We develop a dynamic asset pricing model in which monetary policy affects the risk premium component of the cost of capital. Risk‐tolerant agents (banks) borrow from risk‐averse agents (i.e., take deposits) to fund levered investments. Leverage exposes banks to funding risk, which they insure by holding liquidity buffers. By changing the nominal rate the central bank influences the liquidity premium, and hence the cost of taking leverage. Lower nominal rates make liquidity cheaper and raise leverage, resulting in lower risk premia and higher asset prices, volatility, investment, and growth. We analyze forward guidance, a “Greenspan put,” and the yield curve.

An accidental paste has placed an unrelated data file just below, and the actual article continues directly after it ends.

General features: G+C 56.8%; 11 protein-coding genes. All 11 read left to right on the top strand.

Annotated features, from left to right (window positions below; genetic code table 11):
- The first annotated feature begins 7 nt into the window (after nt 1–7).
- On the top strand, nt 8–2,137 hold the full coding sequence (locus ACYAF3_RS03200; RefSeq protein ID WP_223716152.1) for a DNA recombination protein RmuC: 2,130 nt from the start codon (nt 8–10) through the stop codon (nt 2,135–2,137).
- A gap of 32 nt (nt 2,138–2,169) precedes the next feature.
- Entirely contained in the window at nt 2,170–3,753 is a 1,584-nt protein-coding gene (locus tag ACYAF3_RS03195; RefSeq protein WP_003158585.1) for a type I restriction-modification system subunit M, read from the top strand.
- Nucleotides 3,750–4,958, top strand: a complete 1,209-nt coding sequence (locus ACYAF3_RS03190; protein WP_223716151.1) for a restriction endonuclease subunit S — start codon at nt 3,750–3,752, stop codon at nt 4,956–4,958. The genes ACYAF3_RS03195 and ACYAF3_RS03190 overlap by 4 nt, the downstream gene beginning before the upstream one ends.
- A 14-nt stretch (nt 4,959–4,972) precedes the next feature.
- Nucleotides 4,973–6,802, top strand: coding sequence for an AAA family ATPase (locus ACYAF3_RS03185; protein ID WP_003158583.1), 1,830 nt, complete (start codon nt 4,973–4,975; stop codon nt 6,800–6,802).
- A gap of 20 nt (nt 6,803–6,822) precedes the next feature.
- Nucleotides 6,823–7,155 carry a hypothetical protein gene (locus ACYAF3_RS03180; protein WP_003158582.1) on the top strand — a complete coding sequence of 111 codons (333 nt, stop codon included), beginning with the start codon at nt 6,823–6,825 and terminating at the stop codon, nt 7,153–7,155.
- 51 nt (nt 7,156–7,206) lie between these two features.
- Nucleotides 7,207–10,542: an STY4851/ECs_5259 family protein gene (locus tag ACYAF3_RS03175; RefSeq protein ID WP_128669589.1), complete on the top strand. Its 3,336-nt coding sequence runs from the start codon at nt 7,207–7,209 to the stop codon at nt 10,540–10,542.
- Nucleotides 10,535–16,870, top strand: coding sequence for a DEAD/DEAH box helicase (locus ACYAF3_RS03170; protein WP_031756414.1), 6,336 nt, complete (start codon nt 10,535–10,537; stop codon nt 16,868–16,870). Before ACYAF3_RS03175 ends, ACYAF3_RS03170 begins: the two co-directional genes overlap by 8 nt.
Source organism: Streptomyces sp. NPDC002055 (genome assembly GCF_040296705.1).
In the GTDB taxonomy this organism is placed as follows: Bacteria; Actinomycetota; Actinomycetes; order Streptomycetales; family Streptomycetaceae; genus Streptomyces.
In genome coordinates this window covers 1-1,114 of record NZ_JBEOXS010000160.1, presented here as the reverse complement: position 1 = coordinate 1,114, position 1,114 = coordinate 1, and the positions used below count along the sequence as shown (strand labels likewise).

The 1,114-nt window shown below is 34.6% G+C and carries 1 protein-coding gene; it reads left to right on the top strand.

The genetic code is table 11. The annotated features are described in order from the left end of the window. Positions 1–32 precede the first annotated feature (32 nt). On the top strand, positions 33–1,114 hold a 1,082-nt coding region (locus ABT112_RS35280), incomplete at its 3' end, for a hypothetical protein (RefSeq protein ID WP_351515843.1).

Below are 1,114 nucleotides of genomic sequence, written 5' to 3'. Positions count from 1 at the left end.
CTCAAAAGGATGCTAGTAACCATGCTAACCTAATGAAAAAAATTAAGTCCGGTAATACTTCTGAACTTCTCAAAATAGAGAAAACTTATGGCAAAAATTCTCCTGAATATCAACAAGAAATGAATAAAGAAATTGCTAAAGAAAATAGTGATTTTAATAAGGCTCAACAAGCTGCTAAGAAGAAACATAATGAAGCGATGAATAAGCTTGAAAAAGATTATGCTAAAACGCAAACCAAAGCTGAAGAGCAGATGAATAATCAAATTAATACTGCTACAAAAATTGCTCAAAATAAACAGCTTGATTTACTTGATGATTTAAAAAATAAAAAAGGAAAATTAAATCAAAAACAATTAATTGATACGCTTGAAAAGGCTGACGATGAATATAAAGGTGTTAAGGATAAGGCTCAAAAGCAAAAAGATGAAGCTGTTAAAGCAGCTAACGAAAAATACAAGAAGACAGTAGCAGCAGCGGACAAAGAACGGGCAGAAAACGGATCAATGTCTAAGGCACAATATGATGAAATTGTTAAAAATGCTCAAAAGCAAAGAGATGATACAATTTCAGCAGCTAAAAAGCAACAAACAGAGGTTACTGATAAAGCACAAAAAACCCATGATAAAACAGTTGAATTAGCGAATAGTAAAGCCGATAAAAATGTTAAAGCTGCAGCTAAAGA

The Journal of Finance – Wiley
Published: Jan 1, 2018
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